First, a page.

Marvel Tells Retailers They Can’t Put Out Cheaper Collections Because They Will ‘Compete With Our More Expensive Ones”

Posted by March 31, 2017 20 Comments

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Marvel Senior VP of Sales and Marketing David Gabriel joined EIC Axel Alonso for Day One of a Marvel Retailers Summit today, and all kinds of things have been coming out of that and they are being refreshingly candid over the Marvel sales slump as of late. As a retailer myself, quite a bit of the topics covered are of interest, but the current thinking behind Marvel’s TPB pricing caught my eye. They were asked about the collection pricing by a retailer, and here is his response:

Another topic that wasn’t on the formal agenda was pricing for Marvel graphic novels. “To use the prime example, coming up is Inhumans,” a retailer began. “The Paul Jenkins, Jae Lee Inhumans is $34.99. It’s a 304-page graphic novel. By comparison (it’s not entirely a fair comparison), Batman: The Long Halloween at 340-something pages is $24.99. Gabriel responded. Two things there, if those prices came down (and this is more on what we call our in‑line trades, our monthly trades), we’re going to run the problem that people are going to jump from the comics just to the trades, because the trades are going to be 50 percent cheaper to buy than the comics,” he said.

“We’re always stuck in that quandary.” Marvel’s late start getting into the book business relative to some of its competitors also affected its pricing as it had smaller volume to begin with than publishers that had more advanced book format programs. “In order to make sure that they made money, our trades had to be a little more expensive,” he said. “I know that sounds ridiculous, but we wouldn’t have got them out the door if we didn’t have some of those pricing on there.” “Now we’re in a fix, because do you want to have a $34.99 Inhumans edition out there as well as a $19.99 one? To me, that’s going to cause a lot of problems as well.

I don’t have the answer for it yet, but there needs to be an answer. I absolutely agree with you.” Several retailers asked that Marvel consider $9.99 first volumes. “We’re not against that,” Gabriel said. “I don’t want to have two different prices of trades out there, which we could end up with. I don’t want to have people saying, ‘Well, I don’t need to buy the comics.’ We’d have that trouble. You are right, yes, we should have $9.99. I’ve actually (since you sent that into me the other day), been trying to come up with a way to do that, where maybe it’s not necessarily a trade. I don’t know that I want to put those out in the book market, but I don’t have any issue with getting them to the direct market, if that makes sense.”

Man, there is some good and bad things right there. If there is one thing I hear more from my Marvel customers, or customers in general, it is that they do not have enough of their old stories in print to begin with. Price does not seem to matter to them at all, and the die-hards will still but their comics no matter what, they would just rather buy the collection so they do not have to yank out giant runs of bagged and boarded comics whenever they want to reread something. To say something to the effect of “Well, we have multiple collections out covering the same characters at different price points so it will be confusing to consumers” is false. Inhumans is sitting here in my store right now, but I still ordered the new printing because there is a TV show coming and interest is there. My store carries multiple price point Walking Dead collections and they all do just fine, thanks.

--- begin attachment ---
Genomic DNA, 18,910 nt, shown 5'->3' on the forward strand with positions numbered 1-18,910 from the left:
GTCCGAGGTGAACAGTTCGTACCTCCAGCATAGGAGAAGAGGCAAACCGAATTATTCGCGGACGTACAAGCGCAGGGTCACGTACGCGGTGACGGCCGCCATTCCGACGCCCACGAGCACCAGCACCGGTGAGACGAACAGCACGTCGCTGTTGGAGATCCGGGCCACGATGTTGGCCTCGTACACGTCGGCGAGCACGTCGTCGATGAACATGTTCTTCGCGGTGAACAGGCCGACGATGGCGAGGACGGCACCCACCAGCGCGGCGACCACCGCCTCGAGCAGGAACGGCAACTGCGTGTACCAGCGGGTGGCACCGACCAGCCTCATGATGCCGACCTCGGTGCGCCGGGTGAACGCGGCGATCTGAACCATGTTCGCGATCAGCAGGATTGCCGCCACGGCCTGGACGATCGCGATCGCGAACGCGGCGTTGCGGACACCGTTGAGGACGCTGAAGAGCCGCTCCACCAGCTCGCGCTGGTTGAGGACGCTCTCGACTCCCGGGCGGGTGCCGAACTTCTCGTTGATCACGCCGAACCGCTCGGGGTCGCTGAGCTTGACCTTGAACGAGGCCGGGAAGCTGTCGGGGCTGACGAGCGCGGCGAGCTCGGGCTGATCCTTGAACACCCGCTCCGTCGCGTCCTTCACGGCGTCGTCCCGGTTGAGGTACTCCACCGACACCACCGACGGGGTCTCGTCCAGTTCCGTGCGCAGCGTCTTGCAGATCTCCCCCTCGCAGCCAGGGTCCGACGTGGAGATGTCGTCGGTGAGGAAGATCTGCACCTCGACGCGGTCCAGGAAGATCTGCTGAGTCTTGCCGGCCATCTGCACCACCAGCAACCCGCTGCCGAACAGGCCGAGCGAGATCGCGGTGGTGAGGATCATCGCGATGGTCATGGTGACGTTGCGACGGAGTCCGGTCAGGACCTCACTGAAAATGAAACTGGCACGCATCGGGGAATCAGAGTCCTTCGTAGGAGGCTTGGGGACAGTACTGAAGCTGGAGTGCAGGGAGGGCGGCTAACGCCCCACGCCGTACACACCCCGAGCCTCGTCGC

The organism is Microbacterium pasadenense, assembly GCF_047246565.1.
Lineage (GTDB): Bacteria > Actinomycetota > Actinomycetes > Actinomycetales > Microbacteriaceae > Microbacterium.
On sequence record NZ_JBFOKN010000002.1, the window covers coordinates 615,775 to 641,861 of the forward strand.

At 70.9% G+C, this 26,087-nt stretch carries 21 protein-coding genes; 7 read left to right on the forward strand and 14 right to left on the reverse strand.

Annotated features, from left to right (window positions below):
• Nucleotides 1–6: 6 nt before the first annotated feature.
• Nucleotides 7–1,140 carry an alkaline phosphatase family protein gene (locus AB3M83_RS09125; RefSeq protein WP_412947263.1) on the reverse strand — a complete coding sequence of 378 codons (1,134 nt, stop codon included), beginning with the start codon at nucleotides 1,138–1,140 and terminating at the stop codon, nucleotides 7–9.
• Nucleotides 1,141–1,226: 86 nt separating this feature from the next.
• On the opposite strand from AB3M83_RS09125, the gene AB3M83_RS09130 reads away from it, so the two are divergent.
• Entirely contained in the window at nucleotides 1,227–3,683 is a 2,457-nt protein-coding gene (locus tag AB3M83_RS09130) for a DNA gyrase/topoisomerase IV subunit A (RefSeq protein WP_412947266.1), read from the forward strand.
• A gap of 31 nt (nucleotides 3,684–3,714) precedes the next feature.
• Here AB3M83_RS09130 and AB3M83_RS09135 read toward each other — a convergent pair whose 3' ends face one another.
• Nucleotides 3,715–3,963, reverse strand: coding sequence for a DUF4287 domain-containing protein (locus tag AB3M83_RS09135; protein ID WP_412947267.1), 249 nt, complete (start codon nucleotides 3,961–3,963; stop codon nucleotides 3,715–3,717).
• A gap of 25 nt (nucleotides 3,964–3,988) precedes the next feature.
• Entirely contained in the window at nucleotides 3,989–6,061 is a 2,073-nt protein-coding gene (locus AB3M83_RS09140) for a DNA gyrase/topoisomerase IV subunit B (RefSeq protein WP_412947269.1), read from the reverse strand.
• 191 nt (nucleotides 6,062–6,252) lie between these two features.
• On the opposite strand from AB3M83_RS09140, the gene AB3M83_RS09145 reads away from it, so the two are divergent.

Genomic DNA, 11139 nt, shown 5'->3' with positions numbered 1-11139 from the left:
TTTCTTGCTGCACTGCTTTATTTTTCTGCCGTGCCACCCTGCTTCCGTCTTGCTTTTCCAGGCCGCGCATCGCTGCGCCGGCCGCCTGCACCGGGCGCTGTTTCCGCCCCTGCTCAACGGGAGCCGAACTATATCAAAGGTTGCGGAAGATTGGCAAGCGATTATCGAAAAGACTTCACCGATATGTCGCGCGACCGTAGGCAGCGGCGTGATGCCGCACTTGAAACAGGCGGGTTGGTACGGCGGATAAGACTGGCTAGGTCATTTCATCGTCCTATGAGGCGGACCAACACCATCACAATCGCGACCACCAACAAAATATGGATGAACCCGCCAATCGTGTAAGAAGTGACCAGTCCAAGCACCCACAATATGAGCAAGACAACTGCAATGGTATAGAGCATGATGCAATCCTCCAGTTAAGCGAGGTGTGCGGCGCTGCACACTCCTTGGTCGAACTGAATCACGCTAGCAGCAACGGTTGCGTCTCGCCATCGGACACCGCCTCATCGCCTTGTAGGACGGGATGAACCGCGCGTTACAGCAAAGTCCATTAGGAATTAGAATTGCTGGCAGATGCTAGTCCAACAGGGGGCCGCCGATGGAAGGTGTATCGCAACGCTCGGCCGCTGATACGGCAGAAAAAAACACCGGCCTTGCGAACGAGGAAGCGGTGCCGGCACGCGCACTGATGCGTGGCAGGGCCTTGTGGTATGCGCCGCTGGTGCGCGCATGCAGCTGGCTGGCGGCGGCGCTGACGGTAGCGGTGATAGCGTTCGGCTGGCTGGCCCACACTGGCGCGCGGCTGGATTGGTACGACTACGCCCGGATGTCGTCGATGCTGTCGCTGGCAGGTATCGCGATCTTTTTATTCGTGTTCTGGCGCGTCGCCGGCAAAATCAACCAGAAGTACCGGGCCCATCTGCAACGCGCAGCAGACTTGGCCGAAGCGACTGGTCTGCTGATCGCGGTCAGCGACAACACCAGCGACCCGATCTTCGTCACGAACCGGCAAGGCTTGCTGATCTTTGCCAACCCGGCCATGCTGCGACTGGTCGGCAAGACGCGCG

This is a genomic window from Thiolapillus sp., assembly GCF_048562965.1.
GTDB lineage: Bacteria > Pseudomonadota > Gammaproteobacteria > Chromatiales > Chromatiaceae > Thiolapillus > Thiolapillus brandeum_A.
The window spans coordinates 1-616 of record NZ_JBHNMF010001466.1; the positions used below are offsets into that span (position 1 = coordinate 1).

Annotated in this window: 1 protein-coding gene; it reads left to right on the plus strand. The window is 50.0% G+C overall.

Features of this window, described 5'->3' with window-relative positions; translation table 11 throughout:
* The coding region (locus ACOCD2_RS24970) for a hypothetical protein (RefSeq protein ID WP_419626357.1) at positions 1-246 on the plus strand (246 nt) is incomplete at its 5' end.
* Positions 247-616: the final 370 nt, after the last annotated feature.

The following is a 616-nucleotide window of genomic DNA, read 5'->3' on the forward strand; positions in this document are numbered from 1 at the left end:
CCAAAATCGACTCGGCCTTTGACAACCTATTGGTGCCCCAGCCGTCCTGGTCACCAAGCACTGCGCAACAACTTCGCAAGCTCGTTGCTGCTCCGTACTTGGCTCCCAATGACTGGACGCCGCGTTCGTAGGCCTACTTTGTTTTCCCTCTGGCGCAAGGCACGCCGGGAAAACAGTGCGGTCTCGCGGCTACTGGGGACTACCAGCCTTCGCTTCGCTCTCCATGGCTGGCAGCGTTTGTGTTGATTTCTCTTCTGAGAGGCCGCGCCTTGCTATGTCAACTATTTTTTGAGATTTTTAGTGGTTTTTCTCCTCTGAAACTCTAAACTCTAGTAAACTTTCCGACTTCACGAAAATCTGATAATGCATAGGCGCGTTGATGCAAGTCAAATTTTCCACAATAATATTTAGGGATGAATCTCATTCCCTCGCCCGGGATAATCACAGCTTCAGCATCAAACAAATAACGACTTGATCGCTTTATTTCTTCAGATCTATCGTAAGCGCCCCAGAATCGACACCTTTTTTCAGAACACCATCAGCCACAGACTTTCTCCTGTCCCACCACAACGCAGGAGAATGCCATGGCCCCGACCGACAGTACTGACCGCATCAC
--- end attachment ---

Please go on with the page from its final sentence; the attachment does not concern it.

If it is an issue of story lines being multiple price points, ok just do not do that. Old printings sit around, that is bound to happen. But if you want to put out a new printing because it has been awhile, get it out there at whatever price. Again, Walking Dead Vol. 1 was $9.99 for years, and now it is $14.99, and there are no issues, even if we have old stock sitting around at a cheaper price point. Content is what matters here, along with page quality and cover stock.

Vol.1’s at $9.99 is the Image model, and it works so well. We add many, many customers for the comics after getting that first trade. I would love if they put $10 first trades into my store and not in the book market stores, that is extra incentive to come into my shop and look around while in here. If anything, it would make my regular customers happy to try a book like USA Avengers, which nobody cared about, if they could get the first 4-5 issues for 410, and then if they like it add it to their pull. I am all for not feeling neglected by Marvel anymore, I would love for them to do something like this.

I understand that Marvel wants to make money on these things, as is their right. Get it to us, the soldiers on the front lines, and let us do our jobs.

More coverage on the summit here:

Marvel’s David Gabriel On #1 Issue Launches: “We Will Go With The Numbers Any Day”

Axel Alonso On The Regret Creators Had On Going To Image Comics This Past Year

Marvel’s David Gabriel On Sales Slump: “People Didn’t Want Anymore Diversity, Didn’t Want Female Characters”

 

 

About Jeremy Konrad

Jeremy Konrad loves Star Wars and collecting action figures and collectibles. He also watches wrestling, maybe more than Jude Terror. Follow him on Twitter @jeremyohio

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